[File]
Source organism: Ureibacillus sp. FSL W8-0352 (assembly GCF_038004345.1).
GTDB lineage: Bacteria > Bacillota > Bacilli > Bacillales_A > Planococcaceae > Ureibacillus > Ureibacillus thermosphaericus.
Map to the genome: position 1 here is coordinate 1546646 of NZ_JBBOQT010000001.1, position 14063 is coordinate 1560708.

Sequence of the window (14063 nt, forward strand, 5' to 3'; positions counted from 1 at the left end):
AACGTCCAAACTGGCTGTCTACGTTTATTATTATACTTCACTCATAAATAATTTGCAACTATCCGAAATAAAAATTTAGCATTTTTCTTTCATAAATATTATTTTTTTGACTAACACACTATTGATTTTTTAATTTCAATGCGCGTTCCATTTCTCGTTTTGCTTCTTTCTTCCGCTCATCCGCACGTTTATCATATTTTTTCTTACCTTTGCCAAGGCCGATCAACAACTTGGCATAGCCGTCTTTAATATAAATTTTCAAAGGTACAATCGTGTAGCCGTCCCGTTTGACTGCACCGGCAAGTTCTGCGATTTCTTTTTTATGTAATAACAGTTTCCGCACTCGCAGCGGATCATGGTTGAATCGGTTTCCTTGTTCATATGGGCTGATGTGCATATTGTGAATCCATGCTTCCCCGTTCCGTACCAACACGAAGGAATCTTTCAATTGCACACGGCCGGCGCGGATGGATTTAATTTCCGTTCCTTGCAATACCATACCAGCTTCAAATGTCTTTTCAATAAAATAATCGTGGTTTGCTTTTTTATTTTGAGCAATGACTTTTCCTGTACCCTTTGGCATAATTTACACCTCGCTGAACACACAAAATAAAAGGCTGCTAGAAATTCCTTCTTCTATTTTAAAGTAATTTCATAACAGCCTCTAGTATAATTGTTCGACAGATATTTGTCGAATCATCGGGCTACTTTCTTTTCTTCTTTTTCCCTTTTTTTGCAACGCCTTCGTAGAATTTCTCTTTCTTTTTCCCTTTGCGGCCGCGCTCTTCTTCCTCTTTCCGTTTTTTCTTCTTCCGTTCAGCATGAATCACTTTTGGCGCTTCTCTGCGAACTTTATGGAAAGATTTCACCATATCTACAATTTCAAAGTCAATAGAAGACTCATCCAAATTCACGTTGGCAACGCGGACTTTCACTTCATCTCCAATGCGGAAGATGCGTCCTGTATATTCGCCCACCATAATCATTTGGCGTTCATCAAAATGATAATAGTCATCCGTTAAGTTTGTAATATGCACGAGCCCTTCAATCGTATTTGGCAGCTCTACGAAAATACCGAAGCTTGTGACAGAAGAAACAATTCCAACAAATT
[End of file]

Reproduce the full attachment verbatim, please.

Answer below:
Source organism: Ureibacillus sp. FSL W8-0352 (assembly GCF_038004345.1).
GTDB lineage: Bacteria > Bacillota > Bacilli > Bacillales_A > Planococcaceae > Ureibacillus > Ureibacillus thermosphaericus.
Map to the genome: position 1 here is coordinate 1546646 of NZ_JBBOQT010000001.1, position 14063 is coordinate 1560708.

Sequence of the window (14063 nt, forward strand, 5' to 3'; positions counted from 1 at the left end):
AACGTCCAAACTGGCTGTCTACGTTTATTATTATACTTCACTCATAAATAATTTGCAACTATCCGAAATAAAAATTTAGCATTTTTCTTTCATAAATATTATTTTTTTGACTAACACACTATTGATTTTTTAATTTCAATGCGCGTTCCATTTCTCGTTTTGCTTCTTTCTTCCGCTCATCCGCACGTTTATCATATTTTTTCTTACCTTTGCCAAGGCCGATCAACAACTTGGCATAGCCGTCTTTAATATAAATTTTCAAAGGTACAATCGTGTAGCCGTCCCGTTTGACTGCACCGGCAAGTTCTGCGATTTCTTTTTTATGTAATAACAGTTTCCGCACTCGCAGCGGATCATGGTTGAATCGGTTTCCTTGTTCATATGGGCTGATGTGCATATTGTGAATCCATGCTTCCCCGTTCCGTACCAACACGAAGGAATCTTTCAATTGCACACGGCCGGCGCGGATGGATTTAATTTCCGTTCCTTGCAATACCATACCAGCTTCAAATGTCTTTTCAATAAAATAATCGTGGTTTGCTTTTTTATTTTGAGCAATGACTTTTCCTGTACCCTTTGGCATAATTTACACCTCGCTGAACACACAAAATAAAAGGCTGCTAGAAATTCCTTCTTCTATTTTAAAGTAATTTCATAACAGCCTCTAGTATAATTGTTCGACAGATATTTGTCGAATCATCGGGCTACTTTCTTTTCTTCTTTTTCCCTTTTTTTGCAACGCCTTCGTAGAATTTCTCTTTCTTTTTCCCTTTGCGGCCGCGCTCTTCTTCCTCTTTCCGTTTTTTCTTCTTCCGTTCAGCATGAATCACTTTTGGCGCTTCTCTGCGAACTTTATGGAAAGATTTCACCATATCTACAATTTCAAAGTCAATAGAAGACTCATCCAAATTCACGTTGGCAACGCGGACTTTCACTTCATCTCCAATGCGGAAGATGCGTCCTGTATATTCGCCCACCATAATCATTTGGCGTTCATCAAAATGATAATAGTCATCCGTTAAGTTTGTAATATGCACGAGCCCTTCAATCGTATTTGGCAGCTCTACGAAAATACCGAAGCTTGTGACAGAAGAAACAATTCCAACAAATT